Authorities in Komsomolsk-on-Amur, Far East Russia, have charged Yulia Tsvetkova (26) with distributing “gay propaganda” to minors. The theatre artists and director of the children and youth theatre “Merak” is a feminist and LGBT activist. She was running a social media page called “Vagina Monologues” (related to the play by US author Eve Ensler), which encourages people to share artistic depictions of vaginas in order to “remove the taboo” around menstruation and the anatomy of the vagina. In March she organized a children and youth theatre festival “Blue and Pink”, focusing on gender stereotypes. The festival was banned by the city authorities and Yulia Tsvetkova was interrogated for four hours.
Russia banned by law “propaganda of homosexuality toward minors” in 2013. Tsvetkova’s trial is set for Dec. 9. If she found guilty she could be sentenced to up to 15 years in prison. More than 10,000 people have signed a petition on change.org expressing support for Tsvetkova.
The new government in Flanders announced to radically cut the subsidies for culture. In many domains and especially in the performing arts: Between 3 and 6 percent for the big institutions, and 60 percent of the project subsidies. Artists inside and outside the country oppose this step and fight in solidarity. An online petition counts already more than 60.000 signatures, thousands of protesters went on the street in Brussels and Ghent.
ITI supports the open letter to the Flemish head of government and prime minister, Jan Jambon, published on November 12: “After a decennium of budget- and funding cuts there are significantly less Flemish artists to be found in prestigious European and international festivals, theatres or museums. The proposed funding cuts could deliver them the final blow and render Flanders completely useless within the international field.”
Avraham Oz, Professor Emeritus from the University of Haifa and resident director of the Alfa Theatre Tel Aviv (Israel), has received a letter which accuses the theatre as supporter of terrorists. The letter threatens the group with “immense fines”, “loss of official state recognition” and warned “that you may be charged by a criminal charge insofar as inciting speeches will occur”.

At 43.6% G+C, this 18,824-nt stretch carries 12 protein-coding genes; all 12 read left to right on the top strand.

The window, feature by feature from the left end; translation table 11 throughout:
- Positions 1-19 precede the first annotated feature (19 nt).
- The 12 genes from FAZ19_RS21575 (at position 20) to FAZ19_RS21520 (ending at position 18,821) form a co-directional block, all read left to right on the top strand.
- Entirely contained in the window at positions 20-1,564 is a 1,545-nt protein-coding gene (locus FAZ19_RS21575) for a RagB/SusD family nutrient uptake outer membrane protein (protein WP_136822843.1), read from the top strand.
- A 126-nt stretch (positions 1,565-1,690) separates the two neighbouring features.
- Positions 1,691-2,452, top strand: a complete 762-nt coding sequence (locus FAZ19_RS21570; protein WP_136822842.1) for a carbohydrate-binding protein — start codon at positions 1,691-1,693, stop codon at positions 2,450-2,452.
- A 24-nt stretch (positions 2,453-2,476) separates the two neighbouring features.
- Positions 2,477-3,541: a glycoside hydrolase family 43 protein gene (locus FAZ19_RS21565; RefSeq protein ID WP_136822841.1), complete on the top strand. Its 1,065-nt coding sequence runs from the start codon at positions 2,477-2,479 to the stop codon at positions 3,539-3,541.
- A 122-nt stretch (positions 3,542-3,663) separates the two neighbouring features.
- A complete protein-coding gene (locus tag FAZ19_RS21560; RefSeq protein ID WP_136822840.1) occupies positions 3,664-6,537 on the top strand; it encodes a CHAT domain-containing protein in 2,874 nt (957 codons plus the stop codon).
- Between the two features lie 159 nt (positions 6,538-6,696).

The theatre has scheduled an event under the title “Children in Chains: Detention of Minors on the West Bank and East Jerusalem”, organized by the “Betselem” organization and the “Parents Against Child Detention” for November 20th, the international Children Rights Day. The sender is an organization which sends frequently complaints to the Ministry of Culture and the Ministry of Finance. Those complaints were and are used to justify measures against cultural institutions in Israel (see post on Cultural Loyalty Bill). The letter also counts several cases of former repression against theatres.
The Alfa Theatre is a fringe theatre with professional Jewish and Arab actors, working in both languages. Despite the attempts at intimidation, the theatre stands by its programme.
At their meeting 19-21 October 2019 in Maribor/Slovenia the representatives of European ITI Centers have signed a resolution, initiated by the Swiss ITI centre, to stop the Turkish attacks against Kurdish people in Syria. The resolution calls for immediate action with tangible consequences like the immediate establishment of a no-fly zone over Northern Syria for Turkish war planes, the stop of arms deliveries to Turkey and the suspension of economic and military cooperation with Turkey, and demands a peaceful solution to the war in Syria with the participation of Kurdish people.
An outburst of anti-government protests began September 20 in Egypt. The government has instated a harsh anti-protest law, is leveling falsified charges to quash media outlets that confront the established national narrative, introducing a law that fines journalists for reporting “false news,” and prosecuting individuals who express different religious or political viewpoints with punishments of fines, harsh prison sentences, or even death sentences. Over 2,000 people have been imprisoned, many without any apparent connection to the protests, without charge and without legal counsel. Witnesses are reporting that all places of the Arab spring revolution in Cairo have been blocked and the police are stopping people in the street and asking for their mobile phones and then looking at what they share on facebook and their messages.
Among the reportedly detained people is the playwright Ezz Darwiesh from Alexandria. Darwiesh has been awarded at the Cairo International Festival for Experimental Theater 2007 and was invited to several festivals in the Arab World and Europe.
A Moscow court has released theater director Kirill Serebrennikov on bail after a year and a half spent under house arrest on criminal fraud charges, Russian news agencies reported this week. Bail terms restricted travel for Serebrennikov, former Seventh Studio general director Yury Itin and former Culture Ministry official Sofia Apfelbaum. A fourth defendant in the case, former Gogol Center director Alexei Malobrodsky, has been under similar travel restrictions since April 2018. The courts’s resent decision has overturned all the defendants’ travel restrictions.
Serebrennikov was detained in August 2017 on charges of embezzling 68 million rubles ($1 million) in government funds as part of a theater project, damages that later doubled to 133 million rubles. Supporters of the Gogol Center’s artistic director say the charges against him are politically motivated.